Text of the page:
The Scriptorium

Concerning War (2)

War was serious business because holiness is. Deuteronomy 20.12-20

A Holy Nation (2): Deuteronomy 19-21 (4)

Opening Prayer: Psalm 144.1, 2
Blessed be the LORD my Rock,
Who trains my hands for war,
And my fingers for battle—
My lovingkindness and my fortress,
My high tower and my deliverer,
My shield and the One in whom I take refuge,
Who subdues my people under me.

Psalm 144.1, 2

(Tidings: O Zion, Haste, Your Mission High Fulfilling)
Blessed be the Lord, Who trains my hands for battle;
He is my Rock, my steadfast love and strength!
He is my shield; no foe can shake or rattle;
He will subdue them all to me at length.
Refrain v. 15
 Happy are they on whom blessings fall!
 Blessed are the people who on Jesus’ mercy call!

Today’s Text: Deuteronomy 20.12-20

1. How were the armies of Israel to treat distant cities that warred with them?

2. How were they to treat the cities that were in the land of Canaan?

Let’s begin with how Israel was to deal with the pagan cities in the land of Canaan, the land given to them by the promise of God to their fathers. Simply put, Israel was to show no quarter (vv. 16-18). The pagan peoples of Canaan had become so abominable in the eyes of the Lord that they were to be destroyed to the last person, lest any should survive to lead the people of Israel astray. In God’s eyes, the abominations of these peoples, promoted by and sustaining their idolatrous practices, were beyond redress (cf. Gen. 6.5-7). Israel must show no mercy in these cases.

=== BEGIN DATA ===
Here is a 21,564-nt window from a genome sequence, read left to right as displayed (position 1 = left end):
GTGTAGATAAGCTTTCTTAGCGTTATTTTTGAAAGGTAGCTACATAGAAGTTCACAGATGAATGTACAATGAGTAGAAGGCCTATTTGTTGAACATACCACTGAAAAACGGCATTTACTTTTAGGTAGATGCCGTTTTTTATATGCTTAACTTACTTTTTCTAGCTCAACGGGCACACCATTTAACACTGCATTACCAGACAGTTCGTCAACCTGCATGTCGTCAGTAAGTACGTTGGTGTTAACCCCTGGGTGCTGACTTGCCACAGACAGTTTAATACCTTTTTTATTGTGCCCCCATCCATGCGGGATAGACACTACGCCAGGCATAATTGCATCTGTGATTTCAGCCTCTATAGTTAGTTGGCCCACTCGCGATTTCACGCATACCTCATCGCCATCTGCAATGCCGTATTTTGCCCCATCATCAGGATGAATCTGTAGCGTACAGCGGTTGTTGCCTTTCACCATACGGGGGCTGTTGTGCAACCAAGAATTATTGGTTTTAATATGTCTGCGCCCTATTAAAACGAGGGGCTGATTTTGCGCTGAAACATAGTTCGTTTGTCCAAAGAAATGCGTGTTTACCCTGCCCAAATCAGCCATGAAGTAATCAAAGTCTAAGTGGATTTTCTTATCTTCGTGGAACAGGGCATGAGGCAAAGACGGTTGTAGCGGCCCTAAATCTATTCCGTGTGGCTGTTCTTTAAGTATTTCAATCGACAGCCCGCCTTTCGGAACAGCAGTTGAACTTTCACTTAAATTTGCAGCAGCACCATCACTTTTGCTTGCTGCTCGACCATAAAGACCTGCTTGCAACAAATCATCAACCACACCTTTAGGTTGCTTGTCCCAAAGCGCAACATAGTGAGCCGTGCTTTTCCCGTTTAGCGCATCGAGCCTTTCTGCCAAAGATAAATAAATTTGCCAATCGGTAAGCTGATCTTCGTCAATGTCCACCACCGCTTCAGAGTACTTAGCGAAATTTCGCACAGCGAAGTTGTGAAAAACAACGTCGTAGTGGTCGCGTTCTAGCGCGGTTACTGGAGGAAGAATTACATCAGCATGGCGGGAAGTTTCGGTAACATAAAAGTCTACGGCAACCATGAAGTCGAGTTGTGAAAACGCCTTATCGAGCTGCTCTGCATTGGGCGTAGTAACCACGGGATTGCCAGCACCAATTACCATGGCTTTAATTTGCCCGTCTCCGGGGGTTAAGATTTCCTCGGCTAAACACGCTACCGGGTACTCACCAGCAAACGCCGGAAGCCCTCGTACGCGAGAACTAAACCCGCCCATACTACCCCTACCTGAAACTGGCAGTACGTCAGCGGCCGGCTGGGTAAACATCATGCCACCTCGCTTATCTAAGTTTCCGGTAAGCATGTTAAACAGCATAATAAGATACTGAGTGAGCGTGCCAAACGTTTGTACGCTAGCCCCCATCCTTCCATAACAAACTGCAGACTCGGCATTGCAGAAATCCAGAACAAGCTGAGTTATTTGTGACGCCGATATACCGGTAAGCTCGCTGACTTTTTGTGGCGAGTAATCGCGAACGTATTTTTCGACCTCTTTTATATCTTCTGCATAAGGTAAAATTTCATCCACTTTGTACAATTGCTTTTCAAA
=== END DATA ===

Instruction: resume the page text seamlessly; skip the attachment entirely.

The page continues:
The people might also have to fight wars against enemies in distant places (vv. 12-15). These would likely have been provocations initiated by enemies, not the people of Israel. In such cases, upon gaining the victory, only the men of the city were to be put to the sword. Women and children could be taken by the people of Israel, to serve them as slaves. All the plunder would go the armies of the Lord. This seems harsh, and God’s reasoning for sparing the women and children is not entirely clear. But think: If the men of that distant city, who promoted war against Israel, were all dead – as a result of their wrong decision to go to war with God’s people – taking the women and children as slaves could be considered an act of mercy. Slaves in Israel, as we have seen, had rights. They could not be beaten. They could gain wealth. They could marry. They could even run away. Yes, they were slaves; but better to be a slave in Israel than destitute and starving in a city destroyed by its own bad choices.